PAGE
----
A Fisherman’s Story

When Henry Benjamin, 44, sets out to sea at 3 am, he is doing what innumerable fishermen from the Kerala coast have done for generations. Henry though, has just returned from a four-year break in Sharjah, United Arab Emirates (UAE).

When Henry Benjamin, 44, sets out to sea at 3 am, he is doing what innumerable fishermen from the Kerala coast have done for generations. Henry though, has just returned from a four-year break in Sharjah, United Arab Emirates (UAE).

For many, who didn’t get the chance to “cross the seas”, as Henry puts it, going to UAE is a dream. When Henry finally got his chance, he borrowed Rs160,000 (about $3500) from a local moneylender to pay one of the many recruitment agents in his small coastal town. Henry’s dreams were coming true when he flew to Sharjah in February 2005 to work for a construction firm.

The fisherman used to live with his wife and two children in a modest house in Kerala. In Sharjah, he was forced to share a room and bath with nine other workmen. Worse, for the first nine months, he had no work, and wasn’t paid, although he was given free food and lodging. Meanwhile, the loan he’d taken at an exorbitant interest rate kept growing.

At times, he found odd jobs, but Henry’s contract barred him from working for others. When he was caught, his contractor came down hard. For 59 days, he wasn’t given any work or food. “Had it not been for the kindness of my fellow fishermen who’d gone with me,” Henry says, “I don’t know what I’d have done.”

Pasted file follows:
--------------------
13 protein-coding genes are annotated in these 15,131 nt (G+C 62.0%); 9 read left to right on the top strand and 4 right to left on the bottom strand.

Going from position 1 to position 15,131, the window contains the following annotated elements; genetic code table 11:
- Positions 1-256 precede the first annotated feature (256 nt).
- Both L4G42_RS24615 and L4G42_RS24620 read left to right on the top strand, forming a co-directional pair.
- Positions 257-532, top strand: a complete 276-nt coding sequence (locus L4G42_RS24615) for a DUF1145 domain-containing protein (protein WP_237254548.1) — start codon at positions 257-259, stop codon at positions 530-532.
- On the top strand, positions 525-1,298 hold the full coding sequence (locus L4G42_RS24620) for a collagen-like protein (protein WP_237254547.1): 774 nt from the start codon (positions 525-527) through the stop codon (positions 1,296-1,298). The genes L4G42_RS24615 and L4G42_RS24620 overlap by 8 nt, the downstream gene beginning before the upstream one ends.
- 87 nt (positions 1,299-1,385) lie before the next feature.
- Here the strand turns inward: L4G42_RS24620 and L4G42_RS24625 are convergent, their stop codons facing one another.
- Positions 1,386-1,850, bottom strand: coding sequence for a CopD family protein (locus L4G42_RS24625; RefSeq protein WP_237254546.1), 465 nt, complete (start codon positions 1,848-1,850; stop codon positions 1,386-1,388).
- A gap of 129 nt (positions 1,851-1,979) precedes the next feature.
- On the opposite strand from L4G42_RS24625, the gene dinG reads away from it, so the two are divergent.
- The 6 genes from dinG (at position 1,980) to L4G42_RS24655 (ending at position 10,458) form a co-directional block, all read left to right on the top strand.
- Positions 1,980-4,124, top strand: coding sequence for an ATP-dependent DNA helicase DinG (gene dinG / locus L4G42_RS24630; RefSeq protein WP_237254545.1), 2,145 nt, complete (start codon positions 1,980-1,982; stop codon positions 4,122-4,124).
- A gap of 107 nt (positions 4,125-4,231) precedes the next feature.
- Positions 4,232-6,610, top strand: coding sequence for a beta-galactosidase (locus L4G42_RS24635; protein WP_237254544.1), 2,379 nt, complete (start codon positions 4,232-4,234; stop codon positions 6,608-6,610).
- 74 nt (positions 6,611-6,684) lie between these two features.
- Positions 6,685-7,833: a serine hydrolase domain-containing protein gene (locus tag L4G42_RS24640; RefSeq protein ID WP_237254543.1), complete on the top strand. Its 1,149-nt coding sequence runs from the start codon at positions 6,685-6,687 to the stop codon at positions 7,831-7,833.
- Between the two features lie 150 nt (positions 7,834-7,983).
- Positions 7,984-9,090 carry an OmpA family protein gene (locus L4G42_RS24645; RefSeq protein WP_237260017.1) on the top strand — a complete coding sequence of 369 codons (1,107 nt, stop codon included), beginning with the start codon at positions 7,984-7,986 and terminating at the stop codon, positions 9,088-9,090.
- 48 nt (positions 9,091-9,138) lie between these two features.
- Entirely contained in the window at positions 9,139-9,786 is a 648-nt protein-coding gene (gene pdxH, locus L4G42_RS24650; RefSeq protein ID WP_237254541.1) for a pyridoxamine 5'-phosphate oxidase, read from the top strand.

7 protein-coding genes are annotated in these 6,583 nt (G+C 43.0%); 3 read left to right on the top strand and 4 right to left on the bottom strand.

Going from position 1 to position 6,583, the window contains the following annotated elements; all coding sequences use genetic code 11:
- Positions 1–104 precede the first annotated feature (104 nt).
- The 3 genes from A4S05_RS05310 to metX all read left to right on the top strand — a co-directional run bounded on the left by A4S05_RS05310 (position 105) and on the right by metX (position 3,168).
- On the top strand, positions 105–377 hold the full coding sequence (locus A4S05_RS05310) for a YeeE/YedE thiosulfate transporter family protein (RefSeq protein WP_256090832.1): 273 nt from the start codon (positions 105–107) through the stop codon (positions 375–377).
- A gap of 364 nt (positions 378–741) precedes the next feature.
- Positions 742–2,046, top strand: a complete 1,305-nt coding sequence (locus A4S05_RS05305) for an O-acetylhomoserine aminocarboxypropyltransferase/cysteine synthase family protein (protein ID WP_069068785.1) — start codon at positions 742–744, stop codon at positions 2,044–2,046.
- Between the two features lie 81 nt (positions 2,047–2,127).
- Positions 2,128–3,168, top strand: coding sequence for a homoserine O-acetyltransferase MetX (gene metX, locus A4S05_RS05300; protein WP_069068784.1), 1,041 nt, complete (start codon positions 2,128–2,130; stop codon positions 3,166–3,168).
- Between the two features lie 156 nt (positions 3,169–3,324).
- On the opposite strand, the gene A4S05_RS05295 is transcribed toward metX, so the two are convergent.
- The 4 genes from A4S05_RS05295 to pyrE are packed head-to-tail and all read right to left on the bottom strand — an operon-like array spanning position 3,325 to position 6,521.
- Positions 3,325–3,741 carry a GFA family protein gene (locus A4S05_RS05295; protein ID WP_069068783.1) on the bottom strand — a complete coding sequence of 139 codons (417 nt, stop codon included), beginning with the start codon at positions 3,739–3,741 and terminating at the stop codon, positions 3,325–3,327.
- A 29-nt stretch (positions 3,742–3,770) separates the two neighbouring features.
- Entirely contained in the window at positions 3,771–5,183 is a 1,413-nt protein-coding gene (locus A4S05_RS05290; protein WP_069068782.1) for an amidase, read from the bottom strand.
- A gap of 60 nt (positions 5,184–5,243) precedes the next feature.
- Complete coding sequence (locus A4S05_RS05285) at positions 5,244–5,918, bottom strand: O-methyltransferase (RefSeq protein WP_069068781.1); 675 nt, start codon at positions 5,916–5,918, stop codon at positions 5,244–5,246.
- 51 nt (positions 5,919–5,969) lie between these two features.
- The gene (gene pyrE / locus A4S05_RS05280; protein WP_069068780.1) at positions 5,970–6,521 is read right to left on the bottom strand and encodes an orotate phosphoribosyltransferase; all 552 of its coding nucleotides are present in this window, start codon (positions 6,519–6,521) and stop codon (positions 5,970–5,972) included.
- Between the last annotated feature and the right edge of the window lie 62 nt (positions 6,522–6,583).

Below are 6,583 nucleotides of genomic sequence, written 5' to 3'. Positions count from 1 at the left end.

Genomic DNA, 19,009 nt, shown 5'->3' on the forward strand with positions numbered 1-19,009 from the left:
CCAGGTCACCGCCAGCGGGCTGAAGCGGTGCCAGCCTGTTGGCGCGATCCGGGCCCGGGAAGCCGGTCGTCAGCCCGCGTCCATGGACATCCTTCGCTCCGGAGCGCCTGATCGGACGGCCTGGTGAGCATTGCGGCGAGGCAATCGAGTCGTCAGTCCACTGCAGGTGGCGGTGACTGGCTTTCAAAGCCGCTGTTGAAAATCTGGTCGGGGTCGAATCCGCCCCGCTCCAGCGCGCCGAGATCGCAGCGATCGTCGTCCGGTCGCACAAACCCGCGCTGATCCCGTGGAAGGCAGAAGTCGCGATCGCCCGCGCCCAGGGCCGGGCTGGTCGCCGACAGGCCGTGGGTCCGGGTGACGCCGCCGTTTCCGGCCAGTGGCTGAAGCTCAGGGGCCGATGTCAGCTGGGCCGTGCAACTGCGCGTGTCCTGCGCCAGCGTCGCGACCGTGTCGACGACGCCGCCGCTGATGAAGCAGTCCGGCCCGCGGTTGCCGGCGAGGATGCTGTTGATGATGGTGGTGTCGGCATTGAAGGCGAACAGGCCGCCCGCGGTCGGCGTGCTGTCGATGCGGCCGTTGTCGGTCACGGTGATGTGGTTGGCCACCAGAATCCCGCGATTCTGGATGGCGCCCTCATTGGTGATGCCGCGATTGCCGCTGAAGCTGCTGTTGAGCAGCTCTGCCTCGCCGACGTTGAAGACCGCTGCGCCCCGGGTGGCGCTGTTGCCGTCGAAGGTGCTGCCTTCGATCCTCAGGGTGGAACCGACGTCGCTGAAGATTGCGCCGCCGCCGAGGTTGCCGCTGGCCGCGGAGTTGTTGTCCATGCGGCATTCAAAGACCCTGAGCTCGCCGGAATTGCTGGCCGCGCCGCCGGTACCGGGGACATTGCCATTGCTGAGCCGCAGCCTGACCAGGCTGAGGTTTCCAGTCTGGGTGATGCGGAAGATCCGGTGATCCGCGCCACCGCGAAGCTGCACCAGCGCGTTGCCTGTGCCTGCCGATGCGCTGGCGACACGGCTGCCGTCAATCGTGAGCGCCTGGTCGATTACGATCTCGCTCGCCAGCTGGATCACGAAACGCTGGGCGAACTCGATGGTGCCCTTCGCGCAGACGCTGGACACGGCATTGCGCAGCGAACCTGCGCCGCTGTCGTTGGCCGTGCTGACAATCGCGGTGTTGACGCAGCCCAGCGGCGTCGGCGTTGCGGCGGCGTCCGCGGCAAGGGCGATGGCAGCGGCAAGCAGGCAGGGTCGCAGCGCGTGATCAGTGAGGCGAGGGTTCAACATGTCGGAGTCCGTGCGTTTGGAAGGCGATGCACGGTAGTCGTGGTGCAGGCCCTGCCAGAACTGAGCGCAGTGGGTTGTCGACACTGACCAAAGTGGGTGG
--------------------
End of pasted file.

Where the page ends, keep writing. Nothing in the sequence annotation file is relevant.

When he finally got a job, he earned 1900 dirhams ($517) a month. After paying for his lodgings, food and the moneylender’s installment, he could send up to Rs10,000 home at times – far more than he earned as a fisherman. Henry’s work was hard; he had to run errands and carry material up skyscrapers under construction. Even so, life had improved for his family back home. Henry’s son and daughter could go to college. But after four years, the global recession struck. He was laid off in July 2009 and returned home. Seven months on, his net worth is much lower than it was before he left for Sharjah.

Henry is back working on a fishing boat, earning just Rs150 a day plus a small part of the catch. That keeps the home fires burning, but there’s still the loan – the interest alone is now Rs4000 a month – and Henry can’t pay it back. Today, Henry’s Rs160,000 loan has more than doubled. “I like my job as a fisherman,” he says, “but I have to go back to the Gulf after the recession ends. Only then can I hope to become debt free.” Ironically, before he crosses the seas again, Henry may have to take another loan to pay yet another recruiting agent.

Source: Reader’s Digest

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About Manu Remakant

Manu has written 288 stories in Rum, Road & Ravings. You can read all posts by here.

Still quiet here.sas

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